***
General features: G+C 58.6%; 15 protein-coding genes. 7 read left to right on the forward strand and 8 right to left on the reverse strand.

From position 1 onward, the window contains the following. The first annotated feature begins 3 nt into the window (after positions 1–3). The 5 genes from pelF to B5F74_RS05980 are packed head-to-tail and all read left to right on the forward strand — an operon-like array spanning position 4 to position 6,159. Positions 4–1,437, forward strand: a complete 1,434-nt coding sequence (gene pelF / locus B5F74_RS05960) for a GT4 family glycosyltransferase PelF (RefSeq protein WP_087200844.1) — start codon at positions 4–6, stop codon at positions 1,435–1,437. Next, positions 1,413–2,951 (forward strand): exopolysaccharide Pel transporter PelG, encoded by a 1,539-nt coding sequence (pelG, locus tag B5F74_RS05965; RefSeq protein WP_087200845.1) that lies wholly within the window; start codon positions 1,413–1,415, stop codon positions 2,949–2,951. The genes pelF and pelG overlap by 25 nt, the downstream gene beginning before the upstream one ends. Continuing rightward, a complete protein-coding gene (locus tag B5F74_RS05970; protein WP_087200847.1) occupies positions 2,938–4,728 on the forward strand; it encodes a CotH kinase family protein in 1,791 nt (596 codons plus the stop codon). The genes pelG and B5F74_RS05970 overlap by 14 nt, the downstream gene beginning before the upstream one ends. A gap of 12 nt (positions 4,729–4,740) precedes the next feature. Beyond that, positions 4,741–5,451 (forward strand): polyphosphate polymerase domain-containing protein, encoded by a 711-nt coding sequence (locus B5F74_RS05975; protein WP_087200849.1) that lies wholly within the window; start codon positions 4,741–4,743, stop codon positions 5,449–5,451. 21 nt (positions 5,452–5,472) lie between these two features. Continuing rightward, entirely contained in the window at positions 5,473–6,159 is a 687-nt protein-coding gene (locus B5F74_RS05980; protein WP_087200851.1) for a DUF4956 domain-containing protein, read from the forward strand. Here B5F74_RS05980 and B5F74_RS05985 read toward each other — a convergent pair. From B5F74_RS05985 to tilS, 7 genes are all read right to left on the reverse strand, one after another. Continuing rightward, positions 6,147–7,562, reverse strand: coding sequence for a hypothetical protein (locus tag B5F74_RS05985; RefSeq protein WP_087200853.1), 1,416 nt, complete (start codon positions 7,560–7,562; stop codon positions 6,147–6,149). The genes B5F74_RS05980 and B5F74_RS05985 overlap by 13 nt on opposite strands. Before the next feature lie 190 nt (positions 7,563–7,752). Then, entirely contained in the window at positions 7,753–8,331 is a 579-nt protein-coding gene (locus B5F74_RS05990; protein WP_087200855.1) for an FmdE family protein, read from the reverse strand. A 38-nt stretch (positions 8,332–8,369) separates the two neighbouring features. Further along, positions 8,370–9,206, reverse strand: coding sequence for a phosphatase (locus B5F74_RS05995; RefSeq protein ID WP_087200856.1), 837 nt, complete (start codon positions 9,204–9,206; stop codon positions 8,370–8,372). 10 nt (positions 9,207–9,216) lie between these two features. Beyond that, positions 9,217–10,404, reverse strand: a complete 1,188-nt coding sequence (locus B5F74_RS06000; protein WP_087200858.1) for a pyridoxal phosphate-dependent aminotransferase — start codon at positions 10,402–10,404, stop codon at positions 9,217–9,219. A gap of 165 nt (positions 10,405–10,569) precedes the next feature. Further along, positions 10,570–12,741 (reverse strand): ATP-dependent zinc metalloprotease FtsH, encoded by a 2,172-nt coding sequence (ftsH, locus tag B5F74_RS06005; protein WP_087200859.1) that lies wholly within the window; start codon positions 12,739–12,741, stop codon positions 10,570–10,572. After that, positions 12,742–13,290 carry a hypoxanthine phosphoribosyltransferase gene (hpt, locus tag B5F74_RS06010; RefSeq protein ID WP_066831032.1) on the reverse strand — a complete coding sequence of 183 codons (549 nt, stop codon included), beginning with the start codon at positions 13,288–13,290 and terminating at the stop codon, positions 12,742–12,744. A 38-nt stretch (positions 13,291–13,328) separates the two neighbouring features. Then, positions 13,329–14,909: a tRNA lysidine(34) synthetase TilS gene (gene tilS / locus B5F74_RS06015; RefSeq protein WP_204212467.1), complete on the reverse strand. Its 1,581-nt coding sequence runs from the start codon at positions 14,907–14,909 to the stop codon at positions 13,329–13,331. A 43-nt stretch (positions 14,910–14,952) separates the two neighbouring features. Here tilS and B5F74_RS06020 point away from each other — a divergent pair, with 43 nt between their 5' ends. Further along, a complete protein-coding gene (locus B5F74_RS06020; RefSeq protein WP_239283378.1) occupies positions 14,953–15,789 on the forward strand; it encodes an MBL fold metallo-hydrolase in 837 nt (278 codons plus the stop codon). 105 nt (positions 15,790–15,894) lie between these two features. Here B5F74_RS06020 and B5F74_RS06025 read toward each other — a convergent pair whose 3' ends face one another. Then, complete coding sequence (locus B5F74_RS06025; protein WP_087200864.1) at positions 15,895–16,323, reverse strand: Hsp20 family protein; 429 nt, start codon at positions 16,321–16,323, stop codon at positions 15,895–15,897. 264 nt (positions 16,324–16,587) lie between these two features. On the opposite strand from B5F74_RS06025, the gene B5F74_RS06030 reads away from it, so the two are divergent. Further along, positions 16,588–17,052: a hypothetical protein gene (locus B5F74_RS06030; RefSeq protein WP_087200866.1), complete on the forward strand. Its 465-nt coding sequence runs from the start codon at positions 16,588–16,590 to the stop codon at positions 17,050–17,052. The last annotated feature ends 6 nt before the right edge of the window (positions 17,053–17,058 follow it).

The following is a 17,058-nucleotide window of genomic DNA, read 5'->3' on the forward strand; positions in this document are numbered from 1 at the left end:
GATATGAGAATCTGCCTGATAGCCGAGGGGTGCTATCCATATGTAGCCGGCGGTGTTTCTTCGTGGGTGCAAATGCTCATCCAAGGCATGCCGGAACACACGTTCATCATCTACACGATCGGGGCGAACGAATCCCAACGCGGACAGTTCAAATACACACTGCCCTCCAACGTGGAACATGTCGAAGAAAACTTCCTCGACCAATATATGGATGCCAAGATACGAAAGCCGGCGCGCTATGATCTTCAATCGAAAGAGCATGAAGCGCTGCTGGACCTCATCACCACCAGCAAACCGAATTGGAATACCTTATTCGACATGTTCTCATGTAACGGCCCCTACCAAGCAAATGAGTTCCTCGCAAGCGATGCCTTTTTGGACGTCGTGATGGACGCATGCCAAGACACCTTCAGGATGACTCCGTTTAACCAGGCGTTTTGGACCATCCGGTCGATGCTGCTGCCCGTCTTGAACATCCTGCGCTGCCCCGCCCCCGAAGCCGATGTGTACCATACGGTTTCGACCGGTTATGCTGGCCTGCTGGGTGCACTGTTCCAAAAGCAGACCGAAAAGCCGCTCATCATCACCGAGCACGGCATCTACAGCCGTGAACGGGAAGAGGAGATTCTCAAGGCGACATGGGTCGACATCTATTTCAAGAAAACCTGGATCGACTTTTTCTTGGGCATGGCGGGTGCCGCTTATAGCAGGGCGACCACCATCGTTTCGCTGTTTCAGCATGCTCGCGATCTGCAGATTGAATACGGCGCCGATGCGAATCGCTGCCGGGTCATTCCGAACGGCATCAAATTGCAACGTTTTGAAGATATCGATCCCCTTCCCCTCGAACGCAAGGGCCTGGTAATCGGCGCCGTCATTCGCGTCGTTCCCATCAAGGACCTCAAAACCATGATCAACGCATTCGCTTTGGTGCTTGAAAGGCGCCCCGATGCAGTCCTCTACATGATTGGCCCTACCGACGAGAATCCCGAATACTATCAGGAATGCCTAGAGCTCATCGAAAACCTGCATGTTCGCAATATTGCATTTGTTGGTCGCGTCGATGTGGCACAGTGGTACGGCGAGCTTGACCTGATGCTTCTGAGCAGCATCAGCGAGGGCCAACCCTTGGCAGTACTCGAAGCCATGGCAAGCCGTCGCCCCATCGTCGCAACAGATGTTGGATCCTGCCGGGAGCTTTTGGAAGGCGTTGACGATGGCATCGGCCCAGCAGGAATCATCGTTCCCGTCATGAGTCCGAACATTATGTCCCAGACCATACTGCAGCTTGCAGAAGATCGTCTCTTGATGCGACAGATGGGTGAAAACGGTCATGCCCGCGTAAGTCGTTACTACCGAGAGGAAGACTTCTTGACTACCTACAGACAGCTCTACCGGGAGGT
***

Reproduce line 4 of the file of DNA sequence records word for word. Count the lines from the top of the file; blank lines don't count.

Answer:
GATATGAGAATCTGCCTGATAGCCGAGGGGTGCTATCCATATGTAGCCGGCGGTGTTTCTTCGTGGGTGCAAATGCTCATCCAAGGCATGCCGGAACACACGTTCATCATCTACACGATCGGGGCGAACGAATCCCAACGCGGACAGTTCAAATACACACTGCCCTCCAACGTGGAACATGTCGAAGAAAACTTCCTCGACCAATATATGGATGCCAAGATACGAAAGCCGGCGCGCTATGATCTTCAATCGAAAGAGCATGAAGCGCTGCTGGACCTCATCACCACCAGCAAACCGAATTGGAATACCTTATTCGACATGTTCTCATGTAACGGCCCCTACCAAGCAAATGAGTTCCTCGCAAGCGATGCCTTTTTGGACGTCGTGATGGACGCATGCCAAGACACCTTCAGGATGACTCCGTTTAACCAGGCGTTTTGGACCATCCGGTCGATGCTGCTGCCCGTCTTGAACATCCTGCGCTGCCCCGCCCCCGAAGCCGATGTGTACCATACGGTTTCGACCGGTTATGCTGGCCTGCTGGGTGCACTGTTCCAAAAGCAGACCGAAAAGCCGCTCATCATCACCGAGCACGGCATCTACAGCCGTGAACGGGAAGAGGAGATTCTCAAGGCGACATGGGTCGACATCTATTTCAAGAAAACCTGGATCGACTTTTTCTTGGGCATGGCGGGTGCCGCTTATAGCAGGGCGACCACCATCGTTTCGCTGTTTCAGCATGCTCGCGATCTGCAGATTGAATACGGCGCCGATGCGAATCGCTGCCGGGTCATTCCGAACGGCATCAAATTGCAACGTTTTGAAGATATCGATCCCCTTCCCCTCGAACGCAAGGGCCTGGTAATCGGCGCCGTCATTCGCGTCGTTCCCATCAAGGACCTCAAAACCATGATCAACGCATTCGCTTTGGTGCTTGAAAGGCGCCCCGATGCAGTCCTCTACATGATTGGCCCTACCGACGAGAATCCCGAATACTATCAGGAATGCCTAGAGCTCATCGAAAACCTGCATGTTCGCAATATTGCATTTGTTGGTCGCGTCGATGTGGCACAGTGGTACGGCGAGCTTGACCTGATGCTTCTGAGCAGCATCAGCGAGGGCCAACCCTTGGCAGTACTCGAAGCCATGGCAAGCCGTCGCCCCATCGTCGCAACAGATGTTGGATCCTGCCGGGAGCTTTTGGAAGGCGTTGACGATGGCATCGGCCCAGCAGGAATCATCGTTCCCGTCATGAGTCCGAACATTATGTCCCAGACCATACTGCAGCTTGCAGAAGATCGTCTCTTGATGCGACAGATGGGTGAAAACGGTCATGCCCGCGTAAGTCGTTACTACCGAGAGGAAGACTTCTTGACTACCTACAGACAGCTCTACCGGGAGGT